The atmosphere is jovial at the open house for Mount Saint Joseph Academy — Rutland's Catholic high school. Feisty, white-haired alumni tend the grills inside the athletic association hut. The new principal, Sandra Wilkes, glad-hands with parents and teachers. Meanwhile, a volunteer is playing matchmaker with some of the new students. She steers one long-legged, wide-eyed teenager over to a pack of four veteran classmates, and a few moments later the five girls lope off across the outfield of Saint Peter's Field.
But the lightheartedness of the summer open house is balanced by a weighty reality: MSJ is desperate to attract more students. In its heyday, the high school educated as many as 600 students a year and earned more Division I football championships than any other school in the state, including rival Rutland High.
Three years ago, enrollment had sunk to a mere 65 students, almost a tenth of what it once was. The numbers have inched back up slightly as a result of recruitment efforts, such as this one, on the part of parents, teachers and alumni. Around 80 "Mounties" were scheduled to show up for the first day of school on Thursday — which has MSJ boosters breathing a bit easier than they were a few years back, when a letter from the diocese handed down an ultimatum: Cut the budget or close the school.
School board chair Peter Giancola admits the looming threat "lit a fire under us." The school board slashed $100,000 from the school's operating expenses, and today MSJ is still fighting tooth and nail to stay in the game. In a state where declining student enrollments threaten the future of both public and private schools, the Catholic high school faces the added challenge of convincing families that a faith-based education — to the tune of $5900 a year — is a worthwhile investment.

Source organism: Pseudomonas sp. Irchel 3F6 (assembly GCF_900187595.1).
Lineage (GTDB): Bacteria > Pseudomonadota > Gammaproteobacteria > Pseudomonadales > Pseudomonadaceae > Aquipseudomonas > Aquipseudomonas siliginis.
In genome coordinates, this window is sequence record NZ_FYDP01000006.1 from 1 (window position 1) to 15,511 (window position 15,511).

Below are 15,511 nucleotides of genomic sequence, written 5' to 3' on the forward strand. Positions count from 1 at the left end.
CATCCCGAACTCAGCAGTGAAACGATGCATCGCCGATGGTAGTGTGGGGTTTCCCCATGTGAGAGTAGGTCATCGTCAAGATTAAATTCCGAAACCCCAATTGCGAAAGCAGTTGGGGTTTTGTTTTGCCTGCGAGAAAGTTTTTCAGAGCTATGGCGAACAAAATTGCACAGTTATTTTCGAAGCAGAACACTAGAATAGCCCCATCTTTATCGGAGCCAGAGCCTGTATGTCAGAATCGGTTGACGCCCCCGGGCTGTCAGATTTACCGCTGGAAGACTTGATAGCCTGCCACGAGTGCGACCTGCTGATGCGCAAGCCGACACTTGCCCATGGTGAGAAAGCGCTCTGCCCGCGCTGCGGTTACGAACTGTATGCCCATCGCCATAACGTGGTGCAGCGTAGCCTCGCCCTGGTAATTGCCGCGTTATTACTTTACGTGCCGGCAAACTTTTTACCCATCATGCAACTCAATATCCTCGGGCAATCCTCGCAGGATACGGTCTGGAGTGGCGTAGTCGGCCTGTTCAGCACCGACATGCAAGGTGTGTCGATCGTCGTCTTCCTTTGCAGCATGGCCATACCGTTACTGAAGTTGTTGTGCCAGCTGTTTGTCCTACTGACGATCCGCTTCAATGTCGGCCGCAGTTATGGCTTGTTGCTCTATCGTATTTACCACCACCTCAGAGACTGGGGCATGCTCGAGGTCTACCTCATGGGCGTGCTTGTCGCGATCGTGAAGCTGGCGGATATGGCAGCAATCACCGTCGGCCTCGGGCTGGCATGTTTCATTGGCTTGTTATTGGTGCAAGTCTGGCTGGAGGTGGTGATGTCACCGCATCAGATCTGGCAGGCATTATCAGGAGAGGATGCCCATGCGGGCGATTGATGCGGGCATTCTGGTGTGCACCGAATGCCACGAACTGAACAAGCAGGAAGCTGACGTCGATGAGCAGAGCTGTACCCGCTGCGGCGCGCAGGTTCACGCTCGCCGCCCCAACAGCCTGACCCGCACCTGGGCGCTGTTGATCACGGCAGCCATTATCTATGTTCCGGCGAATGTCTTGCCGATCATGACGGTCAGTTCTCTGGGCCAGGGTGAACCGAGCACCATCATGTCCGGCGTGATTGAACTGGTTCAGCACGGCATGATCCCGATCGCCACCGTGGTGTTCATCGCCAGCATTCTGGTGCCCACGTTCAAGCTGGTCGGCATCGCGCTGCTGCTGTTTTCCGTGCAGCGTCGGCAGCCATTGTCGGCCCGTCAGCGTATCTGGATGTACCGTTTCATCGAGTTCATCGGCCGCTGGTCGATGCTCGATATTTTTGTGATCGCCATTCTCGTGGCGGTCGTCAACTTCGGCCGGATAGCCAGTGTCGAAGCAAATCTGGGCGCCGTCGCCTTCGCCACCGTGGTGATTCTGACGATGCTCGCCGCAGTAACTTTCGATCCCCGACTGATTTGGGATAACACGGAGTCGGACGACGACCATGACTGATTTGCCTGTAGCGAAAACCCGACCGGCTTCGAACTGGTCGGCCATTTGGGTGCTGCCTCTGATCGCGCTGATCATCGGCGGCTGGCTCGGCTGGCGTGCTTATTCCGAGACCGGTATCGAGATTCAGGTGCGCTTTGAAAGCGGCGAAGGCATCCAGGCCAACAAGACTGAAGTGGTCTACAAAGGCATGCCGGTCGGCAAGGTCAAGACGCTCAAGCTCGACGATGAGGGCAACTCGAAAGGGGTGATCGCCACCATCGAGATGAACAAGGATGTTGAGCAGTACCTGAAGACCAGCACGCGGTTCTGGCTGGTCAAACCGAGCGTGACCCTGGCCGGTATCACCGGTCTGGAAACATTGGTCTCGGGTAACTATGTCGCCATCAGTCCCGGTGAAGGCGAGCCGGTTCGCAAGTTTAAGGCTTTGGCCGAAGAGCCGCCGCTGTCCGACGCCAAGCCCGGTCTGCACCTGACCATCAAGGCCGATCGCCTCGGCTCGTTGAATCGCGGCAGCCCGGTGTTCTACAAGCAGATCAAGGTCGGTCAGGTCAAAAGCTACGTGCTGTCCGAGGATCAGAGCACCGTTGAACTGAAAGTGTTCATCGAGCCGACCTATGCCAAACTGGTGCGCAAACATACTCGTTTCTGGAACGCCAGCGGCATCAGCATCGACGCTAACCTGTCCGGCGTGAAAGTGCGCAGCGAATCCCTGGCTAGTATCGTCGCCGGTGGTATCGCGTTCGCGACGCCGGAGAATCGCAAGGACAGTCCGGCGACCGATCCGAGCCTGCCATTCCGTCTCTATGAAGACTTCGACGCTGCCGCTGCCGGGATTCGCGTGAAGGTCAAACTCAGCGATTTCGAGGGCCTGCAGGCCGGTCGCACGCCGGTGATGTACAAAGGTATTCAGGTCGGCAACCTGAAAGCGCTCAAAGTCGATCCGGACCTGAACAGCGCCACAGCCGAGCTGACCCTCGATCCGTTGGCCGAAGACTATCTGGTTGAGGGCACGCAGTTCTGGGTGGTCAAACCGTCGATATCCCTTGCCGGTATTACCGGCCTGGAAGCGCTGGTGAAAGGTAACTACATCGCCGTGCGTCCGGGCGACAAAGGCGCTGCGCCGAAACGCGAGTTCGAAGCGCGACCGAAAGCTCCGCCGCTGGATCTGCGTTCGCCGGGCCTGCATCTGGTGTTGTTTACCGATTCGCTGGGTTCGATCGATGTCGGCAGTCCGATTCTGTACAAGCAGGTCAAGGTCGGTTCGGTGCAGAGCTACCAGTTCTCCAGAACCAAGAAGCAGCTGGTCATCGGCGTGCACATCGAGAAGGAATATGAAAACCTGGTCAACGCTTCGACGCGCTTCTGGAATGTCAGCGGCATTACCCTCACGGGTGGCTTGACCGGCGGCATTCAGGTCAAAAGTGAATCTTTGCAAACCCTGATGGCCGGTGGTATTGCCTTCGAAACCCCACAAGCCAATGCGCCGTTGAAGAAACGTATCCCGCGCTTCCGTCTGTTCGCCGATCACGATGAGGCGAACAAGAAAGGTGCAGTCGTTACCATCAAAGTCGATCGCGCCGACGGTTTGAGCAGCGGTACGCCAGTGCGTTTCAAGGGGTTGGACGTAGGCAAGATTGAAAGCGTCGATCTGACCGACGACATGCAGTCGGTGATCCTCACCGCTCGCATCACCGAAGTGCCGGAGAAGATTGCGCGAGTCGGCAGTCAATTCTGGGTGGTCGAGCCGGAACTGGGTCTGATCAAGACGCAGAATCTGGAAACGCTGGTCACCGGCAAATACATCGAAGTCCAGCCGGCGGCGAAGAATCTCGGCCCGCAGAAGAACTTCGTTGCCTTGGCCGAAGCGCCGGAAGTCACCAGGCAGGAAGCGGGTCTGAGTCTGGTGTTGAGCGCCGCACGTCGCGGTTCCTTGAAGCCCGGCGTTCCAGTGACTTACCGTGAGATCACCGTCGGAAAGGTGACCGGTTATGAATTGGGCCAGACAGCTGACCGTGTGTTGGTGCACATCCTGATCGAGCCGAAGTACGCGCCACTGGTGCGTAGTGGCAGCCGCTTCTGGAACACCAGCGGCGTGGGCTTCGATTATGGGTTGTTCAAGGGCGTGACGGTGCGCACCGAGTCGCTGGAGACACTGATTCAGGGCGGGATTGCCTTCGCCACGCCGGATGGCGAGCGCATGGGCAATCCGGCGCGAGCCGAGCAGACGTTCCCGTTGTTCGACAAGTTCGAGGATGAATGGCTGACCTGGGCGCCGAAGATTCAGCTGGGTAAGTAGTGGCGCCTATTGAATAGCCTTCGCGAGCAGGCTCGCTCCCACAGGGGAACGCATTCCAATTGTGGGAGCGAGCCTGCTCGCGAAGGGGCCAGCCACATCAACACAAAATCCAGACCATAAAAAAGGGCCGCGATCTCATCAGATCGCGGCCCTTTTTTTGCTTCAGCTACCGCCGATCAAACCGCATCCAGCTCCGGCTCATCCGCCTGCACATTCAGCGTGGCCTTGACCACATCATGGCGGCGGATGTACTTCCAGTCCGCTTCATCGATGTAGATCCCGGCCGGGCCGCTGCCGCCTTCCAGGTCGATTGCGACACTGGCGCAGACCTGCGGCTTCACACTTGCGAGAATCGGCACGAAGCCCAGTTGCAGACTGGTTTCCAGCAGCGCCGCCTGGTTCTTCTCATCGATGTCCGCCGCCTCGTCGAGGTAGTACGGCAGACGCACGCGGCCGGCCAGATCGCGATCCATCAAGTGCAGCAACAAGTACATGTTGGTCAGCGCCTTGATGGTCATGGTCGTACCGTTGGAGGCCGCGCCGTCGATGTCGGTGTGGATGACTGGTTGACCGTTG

"I wish we could get the enrollment up," says Chris Thraska, a mother manning the refreshments table at the cook out. She frowns slightly. "It's a wonderful place, and I think if people gave it a chance they'd see what I do."
That would include college scholarships to the tune of $1.3 million bagged by the 24 graduates in the class of 2012. For three out of the last four years, 25 percent of the senior class at MSJ passed the college-level Advanced Placement calculus exam.
Harder to quantify: MSJ appears to be a closeknit community, in which everyone's related, or darn close to it. The August barbecue feels more like a family reunion than a school function. Instead of the usual bellyaching about small towns and smaller schools, the students talk up their tiny classes and many friendships.
"I love it," says junior Grace Giancola, the daughter of school board chair Peter Giancola.
"You've got to be friends with everyone because you can't avoid anyone," says her pal, senior Shea McGee.
MSJ is nestled in a residential neighborhood southwest of downtown Rutland, surrounded by streets dotted with large, rambling old homes. Some blocks are in better shape than others. The brick high school, in the shadow of the hulking St. Peter Church, also neighbors two of the Catholic Church's four eldercare facilities in the state. The Sisters of St. Joseph started MSJ as an all-girls academy in 1882. They built a larger facility in 1927 and began educating boys as well.
Jim Reardon, class of 1943, was one of 13 siblings to attend MSJ. Just look around, he says, at those big homes lining the nearby streets: They used to house the large Irish and Italian Catholic families — many of whom migrated to Rutland following the discovery of rich marble deposits in the region — that swelled the high school's ranks. There are fewer Rutland residents today than there were in 1930.
Talk to enough MSJ parents, and you start to get the feeling that everyone's grandparents went to school here, that everyone's kids and grandkids will come up through the ranks.